Puerto Rico faces considerable risk of earthquakes and in the last 500 years has faced five quakes which had a magnitude greater than seven on the richter scale, three of those earthquakes generated tsunamis. Now the island nation has been reassessing the risks and looking at ways to manage and mitigate earthquake risks.
A recent hearing for the Puerto Rico Planning and Infrastructure Committee analysed new Senate Joint Resolution 700 which is a piece of research leading on to legislation looking at what protection Puerto Rico would need from various areas such as the financial markets in the event of a major earthquake.
Research into earthquakes in Puerto Rico has found that the metropolitan area could be at much greater risk of severe earthquake than originally thought. As a result the government are seeking ways and advice to help them make the best risk management preparations they can.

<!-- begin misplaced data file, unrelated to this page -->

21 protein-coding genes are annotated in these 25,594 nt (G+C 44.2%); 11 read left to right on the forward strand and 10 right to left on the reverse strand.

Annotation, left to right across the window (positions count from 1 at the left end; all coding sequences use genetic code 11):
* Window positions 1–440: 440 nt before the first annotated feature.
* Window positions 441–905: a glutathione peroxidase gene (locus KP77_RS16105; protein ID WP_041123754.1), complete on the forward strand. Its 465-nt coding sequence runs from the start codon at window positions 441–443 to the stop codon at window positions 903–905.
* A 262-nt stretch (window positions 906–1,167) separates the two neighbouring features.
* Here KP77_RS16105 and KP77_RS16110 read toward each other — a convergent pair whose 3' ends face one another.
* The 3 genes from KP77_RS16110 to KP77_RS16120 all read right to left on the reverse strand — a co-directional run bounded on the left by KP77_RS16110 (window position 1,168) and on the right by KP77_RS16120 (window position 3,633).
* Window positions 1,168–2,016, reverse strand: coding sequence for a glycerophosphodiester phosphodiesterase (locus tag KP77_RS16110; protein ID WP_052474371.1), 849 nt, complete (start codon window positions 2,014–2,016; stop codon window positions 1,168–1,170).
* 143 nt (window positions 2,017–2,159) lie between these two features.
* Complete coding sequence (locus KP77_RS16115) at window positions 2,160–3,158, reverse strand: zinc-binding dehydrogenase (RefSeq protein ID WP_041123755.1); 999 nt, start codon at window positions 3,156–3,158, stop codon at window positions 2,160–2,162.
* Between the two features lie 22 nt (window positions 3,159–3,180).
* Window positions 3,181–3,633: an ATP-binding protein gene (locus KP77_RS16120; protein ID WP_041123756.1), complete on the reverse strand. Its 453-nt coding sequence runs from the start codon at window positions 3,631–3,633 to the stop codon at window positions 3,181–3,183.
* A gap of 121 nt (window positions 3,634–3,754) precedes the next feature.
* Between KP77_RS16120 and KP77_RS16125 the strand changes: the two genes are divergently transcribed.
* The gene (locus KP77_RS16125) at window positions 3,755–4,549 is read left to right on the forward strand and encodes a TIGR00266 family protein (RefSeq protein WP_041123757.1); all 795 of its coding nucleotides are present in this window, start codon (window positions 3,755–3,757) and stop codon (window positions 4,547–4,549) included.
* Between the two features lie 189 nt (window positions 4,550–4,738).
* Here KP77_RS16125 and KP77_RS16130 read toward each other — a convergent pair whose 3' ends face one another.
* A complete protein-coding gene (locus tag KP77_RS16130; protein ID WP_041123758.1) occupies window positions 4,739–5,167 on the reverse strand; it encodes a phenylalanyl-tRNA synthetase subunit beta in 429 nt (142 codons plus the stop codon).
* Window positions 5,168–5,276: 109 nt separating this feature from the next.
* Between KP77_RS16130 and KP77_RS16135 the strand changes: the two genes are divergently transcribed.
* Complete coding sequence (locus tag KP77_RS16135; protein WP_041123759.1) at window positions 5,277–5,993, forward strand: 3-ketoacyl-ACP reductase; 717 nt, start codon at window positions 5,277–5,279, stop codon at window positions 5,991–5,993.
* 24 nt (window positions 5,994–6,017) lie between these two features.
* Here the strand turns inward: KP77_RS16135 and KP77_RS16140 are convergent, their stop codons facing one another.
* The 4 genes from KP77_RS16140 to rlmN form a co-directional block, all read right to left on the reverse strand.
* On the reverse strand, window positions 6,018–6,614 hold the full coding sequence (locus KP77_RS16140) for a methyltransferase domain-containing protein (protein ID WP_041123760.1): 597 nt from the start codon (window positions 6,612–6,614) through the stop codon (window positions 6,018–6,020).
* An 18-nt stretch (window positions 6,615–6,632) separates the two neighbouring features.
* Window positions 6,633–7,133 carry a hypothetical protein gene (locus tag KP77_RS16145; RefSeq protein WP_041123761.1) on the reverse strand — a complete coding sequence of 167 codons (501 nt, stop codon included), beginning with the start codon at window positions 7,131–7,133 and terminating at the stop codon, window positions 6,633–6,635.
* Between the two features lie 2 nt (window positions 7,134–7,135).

One member of the government, Senator Larry Seilhamer Rodríguez, has called for the establishment of an interagency committee who would lay the groundwork for the creation of an insurance policy to protect all government property against specific risk of earthquakes. Talks have also included representatives of the utilities such as the Electric Power Authority who favor joining forces to create a robust risk management plan.
The discussions with the Senator raised the concept of catastrophe bonds and they were recommended as an ideal way to transfer the risk of earthquakes to the capital markets and secure sufficient reinsurance for Puerto Rico. It’s possible that Puerto Rico could issue catastrophe bonds in a similar way to the MultiCat Mexico transaction.
Puerto Rican hurricane risks have been included in catastrophe bond transactions in the past but never earthquakes as for as we’re aware.